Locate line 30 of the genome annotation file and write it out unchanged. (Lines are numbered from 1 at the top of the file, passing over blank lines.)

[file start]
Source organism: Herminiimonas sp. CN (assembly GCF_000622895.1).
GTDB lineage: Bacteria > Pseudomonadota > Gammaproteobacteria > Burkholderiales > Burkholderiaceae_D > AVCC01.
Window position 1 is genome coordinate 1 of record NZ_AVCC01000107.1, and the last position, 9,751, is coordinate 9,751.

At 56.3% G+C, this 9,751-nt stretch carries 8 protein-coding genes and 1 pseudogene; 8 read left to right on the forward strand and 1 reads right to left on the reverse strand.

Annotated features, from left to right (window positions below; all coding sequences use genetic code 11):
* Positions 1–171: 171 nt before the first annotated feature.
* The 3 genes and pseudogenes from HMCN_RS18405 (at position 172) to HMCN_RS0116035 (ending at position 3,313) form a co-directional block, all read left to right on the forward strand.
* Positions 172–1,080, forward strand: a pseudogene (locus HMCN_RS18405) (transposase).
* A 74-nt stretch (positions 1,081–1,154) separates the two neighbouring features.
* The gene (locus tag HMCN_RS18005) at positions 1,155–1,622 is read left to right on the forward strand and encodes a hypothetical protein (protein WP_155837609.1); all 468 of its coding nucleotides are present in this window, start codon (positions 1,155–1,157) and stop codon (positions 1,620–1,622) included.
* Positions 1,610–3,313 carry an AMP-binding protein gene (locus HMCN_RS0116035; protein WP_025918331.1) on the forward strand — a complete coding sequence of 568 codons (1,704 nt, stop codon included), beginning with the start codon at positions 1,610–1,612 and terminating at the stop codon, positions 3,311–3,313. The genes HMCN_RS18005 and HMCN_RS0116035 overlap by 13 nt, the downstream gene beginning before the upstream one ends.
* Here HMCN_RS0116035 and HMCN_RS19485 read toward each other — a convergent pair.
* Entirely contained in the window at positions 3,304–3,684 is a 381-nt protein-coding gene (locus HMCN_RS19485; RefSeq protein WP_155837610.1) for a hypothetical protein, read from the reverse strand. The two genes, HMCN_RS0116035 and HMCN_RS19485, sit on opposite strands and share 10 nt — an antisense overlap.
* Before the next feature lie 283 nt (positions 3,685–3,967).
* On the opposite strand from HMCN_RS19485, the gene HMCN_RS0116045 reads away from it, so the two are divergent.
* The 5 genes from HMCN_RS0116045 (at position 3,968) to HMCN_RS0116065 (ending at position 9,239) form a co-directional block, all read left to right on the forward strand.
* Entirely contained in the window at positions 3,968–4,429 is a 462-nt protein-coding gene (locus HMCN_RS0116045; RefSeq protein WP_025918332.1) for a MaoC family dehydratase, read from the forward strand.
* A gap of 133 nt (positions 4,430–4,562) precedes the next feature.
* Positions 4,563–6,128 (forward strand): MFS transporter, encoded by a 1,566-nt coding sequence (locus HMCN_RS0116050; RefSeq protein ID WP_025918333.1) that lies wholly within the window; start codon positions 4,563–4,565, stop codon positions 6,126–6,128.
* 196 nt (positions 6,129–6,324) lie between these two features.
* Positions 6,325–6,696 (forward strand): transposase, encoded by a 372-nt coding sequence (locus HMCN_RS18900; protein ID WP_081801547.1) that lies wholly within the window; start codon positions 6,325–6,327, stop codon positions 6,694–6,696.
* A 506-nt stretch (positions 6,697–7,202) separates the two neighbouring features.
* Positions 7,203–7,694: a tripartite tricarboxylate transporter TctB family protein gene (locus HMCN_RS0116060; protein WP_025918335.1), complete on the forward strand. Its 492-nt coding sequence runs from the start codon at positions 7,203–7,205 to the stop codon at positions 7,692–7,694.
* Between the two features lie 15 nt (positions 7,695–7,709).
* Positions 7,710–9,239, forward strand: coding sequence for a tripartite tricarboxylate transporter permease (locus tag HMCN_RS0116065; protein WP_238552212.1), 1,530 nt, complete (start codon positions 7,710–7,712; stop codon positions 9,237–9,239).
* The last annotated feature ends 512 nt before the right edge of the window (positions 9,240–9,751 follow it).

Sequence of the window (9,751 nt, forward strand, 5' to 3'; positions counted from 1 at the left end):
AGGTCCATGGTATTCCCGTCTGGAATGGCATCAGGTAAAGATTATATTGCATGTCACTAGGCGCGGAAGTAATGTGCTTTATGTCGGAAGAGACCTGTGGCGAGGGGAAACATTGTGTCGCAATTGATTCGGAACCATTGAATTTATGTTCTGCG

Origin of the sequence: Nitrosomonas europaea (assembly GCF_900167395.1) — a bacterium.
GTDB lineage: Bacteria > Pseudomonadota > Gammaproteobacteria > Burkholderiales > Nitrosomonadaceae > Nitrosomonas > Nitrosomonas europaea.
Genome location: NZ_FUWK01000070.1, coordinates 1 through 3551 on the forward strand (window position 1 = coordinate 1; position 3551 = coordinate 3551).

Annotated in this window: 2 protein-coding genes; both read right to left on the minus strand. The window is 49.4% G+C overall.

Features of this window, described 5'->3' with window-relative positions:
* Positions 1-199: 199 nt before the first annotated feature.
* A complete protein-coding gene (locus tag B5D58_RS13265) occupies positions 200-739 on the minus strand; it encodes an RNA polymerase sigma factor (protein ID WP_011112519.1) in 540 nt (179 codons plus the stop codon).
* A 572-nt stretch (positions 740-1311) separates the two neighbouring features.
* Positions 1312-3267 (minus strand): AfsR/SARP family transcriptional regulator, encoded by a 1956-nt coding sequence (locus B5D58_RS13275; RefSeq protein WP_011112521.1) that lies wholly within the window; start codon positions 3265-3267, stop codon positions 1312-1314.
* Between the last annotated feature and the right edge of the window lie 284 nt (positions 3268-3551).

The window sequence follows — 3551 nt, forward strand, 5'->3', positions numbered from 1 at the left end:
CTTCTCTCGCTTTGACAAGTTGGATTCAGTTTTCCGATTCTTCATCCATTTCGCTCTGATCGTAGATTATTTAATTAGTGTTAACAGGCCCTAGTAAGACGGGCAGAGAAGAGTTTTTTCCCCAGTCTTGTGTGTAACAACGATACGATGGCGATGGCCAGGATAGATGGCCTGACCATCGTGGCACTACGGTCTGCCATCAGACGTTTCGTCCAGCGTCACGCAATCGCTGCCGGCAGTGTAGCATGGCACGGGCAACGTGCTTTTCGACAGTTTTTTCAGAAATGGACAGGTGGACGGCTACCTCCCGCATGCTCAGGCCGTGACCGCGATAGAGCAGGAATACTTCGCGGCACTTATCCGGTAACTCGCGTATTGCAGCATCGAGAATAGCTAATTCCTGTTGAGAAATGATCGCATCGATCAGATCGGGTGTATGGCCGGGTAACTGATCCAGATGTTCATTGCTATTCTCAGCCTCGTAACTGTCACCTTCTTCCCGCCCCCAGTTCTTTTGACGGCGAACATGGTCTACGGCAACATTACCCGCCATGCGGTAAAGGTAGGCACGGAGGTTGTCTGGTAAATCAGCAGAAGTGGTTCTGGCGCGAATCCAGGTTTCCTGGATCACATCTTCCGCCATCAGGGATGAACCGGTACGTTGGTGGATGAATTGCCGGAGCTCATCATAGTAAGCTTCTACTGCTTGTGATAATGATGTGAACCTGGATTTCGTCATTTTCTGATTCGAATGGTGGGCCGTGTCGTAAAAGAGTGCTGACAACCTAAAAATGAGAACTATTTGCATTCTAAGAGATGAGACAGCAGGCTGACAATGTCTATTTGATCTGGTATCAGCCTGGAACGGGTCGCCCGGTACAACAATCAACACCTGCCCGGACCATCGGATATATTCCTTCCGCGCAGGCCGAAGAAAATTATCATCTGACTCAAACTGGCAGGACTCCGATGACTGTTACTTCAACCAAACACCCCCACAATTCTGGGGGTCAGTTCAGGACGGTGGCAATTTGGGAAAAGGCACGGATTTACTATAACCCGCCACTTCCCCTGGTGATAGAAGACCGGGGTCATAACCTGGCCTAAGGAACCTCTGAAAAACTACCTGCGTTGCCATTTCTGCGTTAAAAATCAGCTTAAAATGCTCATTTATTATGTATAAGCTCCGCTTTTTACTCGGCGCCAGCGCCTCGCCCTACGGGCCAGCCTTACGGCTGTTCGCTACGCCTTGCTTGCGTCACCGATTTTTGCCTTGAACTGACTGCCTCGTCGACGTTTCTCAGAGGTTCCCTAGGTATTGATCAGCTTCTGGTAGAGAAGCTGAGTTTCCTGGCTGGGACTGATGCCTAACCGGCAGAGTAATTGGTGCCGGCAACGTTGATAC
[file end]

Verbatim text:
GTDB lineage: Bacteria > Pseudomonadota > Gammaproteobacteria > Burkholderiales > Nitrosomonadaceae > Nitrosomonas > Nitrosomonas europaea.